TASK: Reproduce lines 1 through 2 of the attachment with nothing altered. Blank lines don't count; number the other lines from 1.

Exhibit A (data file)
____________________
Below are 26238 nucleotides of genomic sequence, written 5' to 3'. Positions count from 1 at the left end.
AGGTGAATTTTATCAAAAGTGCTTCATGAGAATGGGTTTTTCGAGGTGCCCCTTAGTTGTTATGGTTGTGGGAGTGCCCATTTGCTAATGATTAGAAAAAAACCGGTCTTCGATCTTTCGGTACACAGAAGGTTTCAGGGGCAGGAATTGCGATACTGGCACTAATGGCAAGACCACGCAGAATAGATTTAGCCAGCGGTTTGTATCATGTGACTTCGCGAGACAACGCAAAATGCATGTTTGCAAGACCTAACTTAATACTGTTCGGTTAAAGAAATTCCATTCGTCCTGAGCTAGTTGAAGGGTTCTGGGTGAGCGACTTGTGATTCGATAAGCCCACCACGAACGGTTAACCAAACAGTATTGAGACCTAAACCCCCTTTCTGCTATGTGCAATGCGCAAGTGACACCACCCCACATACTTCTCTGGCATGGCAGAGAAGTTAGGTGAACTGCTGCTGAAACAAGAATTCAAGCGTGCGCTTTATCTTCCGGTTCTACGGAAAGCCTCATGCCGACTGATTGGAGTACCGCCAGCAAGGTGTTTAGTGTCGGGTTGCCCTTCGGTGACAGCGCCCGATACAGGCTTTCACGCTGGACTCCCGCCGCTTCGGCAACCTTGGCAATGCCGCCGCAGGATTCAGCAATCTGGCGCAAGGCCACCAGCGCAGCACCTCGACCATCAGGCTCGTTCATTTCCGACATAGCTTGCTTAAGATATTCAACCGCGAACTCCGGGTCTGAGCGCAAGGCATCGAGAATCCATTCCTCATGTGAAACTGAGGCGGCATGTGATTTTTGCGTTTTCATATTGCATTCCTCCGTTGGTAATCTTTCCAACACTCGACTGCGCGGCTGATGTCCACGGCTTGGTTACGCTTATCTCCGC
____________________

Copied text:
Below are 26238 nucleotides of genomic sequence, written 5' to 3'. Positions count from 1 at the left end.
AGGTGAATTTTATCAAAAGTGCTTCATGAGAATGGGTTTTTCGAGGTGCCCCTTAGTTGTTATGGTTGTGGGAGTGCCCATTTGCTAATGATTAGAAAAAAACCGGTCTTCGATCTTTCGGTACACAGAAGGTTTCAGGGGCAGGAATTGCGATACTGGCACTAATGGCAAGACCACGCAGAATAGATTTAGCCAGCGGTTTGTATCATGTGACTTCGCGAGACAACGCAAAATGCATGTTTGCAAGACCTAACTTAATACTGTTCGGTTAAAGAAATTCCATTCGTCCTGAGCTAGTTGAAGGGTTCTGGGTGAGCGACTTGTGATTCGATAAGCCCACCACGAACGGTTAACCAAACAGTATTGAGACCTAAACCCCCTTTCTGCTATGTGCAATGCGCAAGTGACACCACCCCACATACTTCTCTGGCATGGCAGAGAAGTTAGGTGAACTGCTGCTGAAACAAGAATTCAAGCGTGCGCTTTATCTTCCGGTTCTACGGAAAGCCTCATGCCGACTGATTGGAGTACCGCCAGCAAGGTGTTTAGTGTCGGGTTGCCCTTCGGTGACAGCGCCCGATACAGGCTTTCACGCTGGACTCCCGCCGCTTCGGCAACCTTGGCAATGCCGCCGCAGGATTCAGCAATCTGGCGCAAGGCCACCAGCGCAGCACCTCGACCATCAGGCTCGTTCATTTCCGACATAGCTTGCTTAAGATATTCAACCGCGAACTCCGGGTCTGAGCGCAAGGCATCGAGAATCCATTCCTCATGTGAAACTGAGGCGGCATGTGATTTTTGCGTTTTCATATTGCATTCCTCCGTTGGTAATCTTTCCAACACTCGACTGCGCGGCTGATGTCCACGGCTTGGTTACGCTTATCTCCGC